This year’s spring break trip is set to take place in Belfast, Ireland from Friday, March 3 to Saturday, March 12. The program will focus on the the major conflict known as The Troubles that took place in Northern Ireland during the late 20th century.
“Studying abroad is a once-in-a-lifetime opportunity that I believe every student should consider,” Study Abroad Coordinator, Brad Miner said. “The spring break program will provide students with a chance to travel and experience a new culture they may not otherwise have.”
Along with Miner, the trip will be led by Dr. Paul Adams, Associate Professor of Political Science, and Dr. William Pamerleau, Associate Professor of Philosophy. The program will include a one credit course with a choice between a basis in either political science or philosophy.
Adams, who has been planning this trip ever since he took students to Berlin and Prague back in 2008, will focus on how peace was reached in 1990 after more than 30 years of conflict and violence between Catholics and Protestants in Northern Ireland. Students on this track will explore how the new model of governance was created and will study both the history of The Troubles as well as how reconciliation can take place.
Students will also get a chance to meet with and talk to individuals who were directly involved on both sides of the conflict, including the mayor of Belfast. It will be “eye-opening and engaging,” Adams said.
Pamerleau will be leading the other track, which focuses on the social justice and ethics of The Troubles. He and his students will explore questions of appropriate retaliation, conflict resolution and justification for terrorism from an ethical standpoint.
“This is a location where we can really study the effects firsthand on the people who went through it,” Pamerleau said. “It allows us to address the same issues in a short period of time and in a contained space that are happening all over the world.”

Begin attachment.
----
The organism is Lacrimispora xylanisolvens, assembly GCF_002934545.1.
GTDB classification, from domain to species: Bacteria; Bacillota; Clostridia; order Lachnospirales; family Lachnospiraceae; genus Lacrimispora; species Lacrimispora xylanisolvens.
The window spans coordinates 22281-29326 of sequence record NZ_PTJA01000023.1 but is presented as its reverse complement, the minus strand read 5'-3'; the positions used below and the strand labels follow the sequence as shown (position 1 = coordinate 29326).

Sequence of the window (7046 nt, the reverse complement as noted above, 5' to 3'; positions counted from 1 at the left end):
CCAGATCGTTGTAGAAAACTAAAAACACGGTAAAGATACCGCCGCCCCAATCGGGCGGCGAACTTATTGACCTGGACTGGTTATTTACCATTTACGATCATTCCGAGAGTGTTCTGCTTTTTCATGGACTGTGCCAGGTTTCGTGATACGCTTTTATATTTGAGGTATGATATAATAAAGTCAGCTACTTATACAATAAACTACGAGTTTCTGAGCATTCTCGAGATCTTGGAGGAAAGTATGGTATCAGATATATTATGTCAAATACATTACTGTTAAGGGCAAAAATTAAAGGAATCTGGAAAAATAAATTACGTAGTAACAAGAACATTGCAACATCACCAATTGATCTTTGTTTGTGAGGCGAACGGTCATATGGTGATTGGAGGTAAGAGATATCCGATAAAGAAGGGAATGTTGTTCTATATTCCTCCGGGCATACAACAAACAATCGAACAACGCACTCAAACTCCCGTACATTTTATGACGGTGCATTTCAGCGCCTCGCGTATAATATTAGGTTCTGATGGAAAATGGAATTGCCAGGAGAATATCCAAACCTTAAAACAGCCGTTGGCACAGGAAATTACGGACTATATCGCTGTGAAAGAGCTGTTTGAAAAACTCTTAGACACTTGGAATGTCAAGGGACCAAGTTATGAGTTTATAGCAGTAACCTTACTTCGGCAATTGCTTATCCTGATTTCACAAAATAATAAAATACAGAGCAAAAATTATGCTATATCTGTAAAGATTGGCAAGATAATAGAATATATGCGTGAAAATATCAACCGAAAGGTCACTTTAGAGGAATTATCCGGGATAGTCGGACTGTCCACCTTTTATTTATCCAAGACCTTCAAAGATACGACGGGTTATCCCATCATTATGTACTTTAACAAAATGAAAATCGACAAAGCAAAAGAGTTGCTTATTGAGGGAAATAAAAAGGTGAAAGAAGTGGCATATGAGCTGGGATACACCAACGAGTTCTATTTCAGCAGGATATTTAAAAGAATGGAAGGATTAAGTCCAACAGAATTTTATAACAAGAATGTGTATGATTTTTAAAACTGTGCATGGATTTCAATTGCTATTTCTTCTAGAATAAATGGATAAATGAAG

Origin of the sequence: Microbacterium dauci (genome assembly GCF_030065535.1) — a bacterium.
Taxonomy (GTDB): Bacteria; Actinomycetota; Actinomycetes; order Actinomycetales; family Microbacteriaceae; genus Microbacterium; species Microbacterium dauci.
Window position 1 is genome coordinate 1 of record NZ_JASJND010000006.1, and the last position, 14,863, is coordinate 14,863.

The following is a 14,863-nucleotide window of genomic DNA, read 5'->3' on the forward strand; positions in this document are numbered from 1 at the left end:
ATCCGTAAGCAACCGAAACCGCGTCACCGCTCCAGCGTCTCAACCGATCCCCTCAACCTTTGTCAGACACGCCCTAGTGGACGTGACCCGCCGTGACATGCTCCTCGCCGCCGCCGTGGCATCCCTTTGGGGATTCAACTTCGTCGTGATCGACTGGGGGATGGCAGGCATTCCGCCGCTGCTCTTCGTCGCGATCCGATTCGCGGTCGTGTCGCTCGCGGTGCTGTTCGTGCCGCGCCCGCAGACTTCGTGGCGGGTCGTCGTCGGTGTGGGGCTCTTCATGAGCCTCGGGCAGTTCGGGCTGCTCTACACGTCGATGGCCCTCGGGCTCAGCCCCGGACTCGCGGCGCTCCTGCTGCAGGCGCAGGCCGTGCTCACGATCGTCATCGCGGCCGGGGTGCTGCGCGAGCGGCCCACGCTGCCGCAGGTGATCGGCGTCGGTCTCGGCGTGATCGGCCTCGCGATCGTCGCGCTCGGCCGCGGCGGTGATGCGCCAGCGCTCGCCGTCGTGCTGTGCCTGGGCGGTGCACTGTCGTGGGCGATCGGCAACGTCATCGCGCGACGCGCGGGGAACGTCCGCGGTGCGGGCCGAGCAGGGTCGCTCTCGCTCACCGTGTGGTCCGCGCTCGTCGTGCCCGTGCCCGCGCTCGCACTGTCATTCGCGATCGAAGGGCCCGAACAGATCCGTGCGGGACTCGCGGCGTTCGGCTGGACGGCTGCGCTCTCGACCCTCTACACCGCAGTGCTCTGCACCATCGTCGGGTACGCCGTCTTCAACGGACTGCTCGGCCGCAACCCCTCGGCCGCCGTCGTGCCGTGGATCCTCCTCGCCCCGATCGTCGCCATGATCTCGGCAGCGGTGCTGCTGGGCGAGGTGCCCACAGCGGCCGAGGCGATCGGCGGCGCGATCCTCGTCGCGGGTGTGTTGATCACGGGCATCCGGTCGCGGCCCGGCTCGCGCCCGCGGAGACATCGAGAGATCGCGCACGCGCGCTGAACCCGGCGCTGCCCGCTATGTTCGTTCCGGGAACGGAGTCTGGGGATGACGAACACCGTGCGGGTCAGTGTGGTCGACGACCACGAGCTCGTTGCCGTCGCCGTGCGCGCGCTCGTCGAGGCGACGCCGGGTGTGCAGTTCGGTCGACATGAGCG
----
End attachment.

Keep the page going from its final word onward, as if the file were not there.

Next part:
While all majors are encouraged to pursue this trip, one student, senior Nichole Johnson, who is a double major in Criminal Justice and Psychology, is particularly interested in this opportunity.
“I really believe that everyone should study abroad and take advantage of the opportunities to do so at Pitt-Greensburg,” Johnson said. “I think any time you travel and experience the world, you learn about people and human interactions. These things are important to all fields of study, but I will especially benefit from it as a psychology major.”
The trip will include excursions in and around Belfast including tours of the Peace Wall, Schomberg House Museum, Stormont Parliament Buildings, Giant’s Causeway and Dunluce Castle. The trip will allow for time in Dublin as well.
The deadline to apply is Nov. 4 and, once finalized, the application will be available at the Pitt Study Abroad website. Students will need to have completed 24 Pitt credits and have a cumulative GPA of 2.75 or higher to be eligible for the trip. Early application is encouraged as the program is limited to 24 students.
“If students are interested they should definitely come speak with me about the opportunity and to start the application,” Miner said.
Miner’s office is located in 202 Millstein Library.
A cost has not yet been determined but flight and hotel accommodations will be included in the price as the group will be traveling together. Furthermore, scholarship opportunities will be available to make the trip more affordable.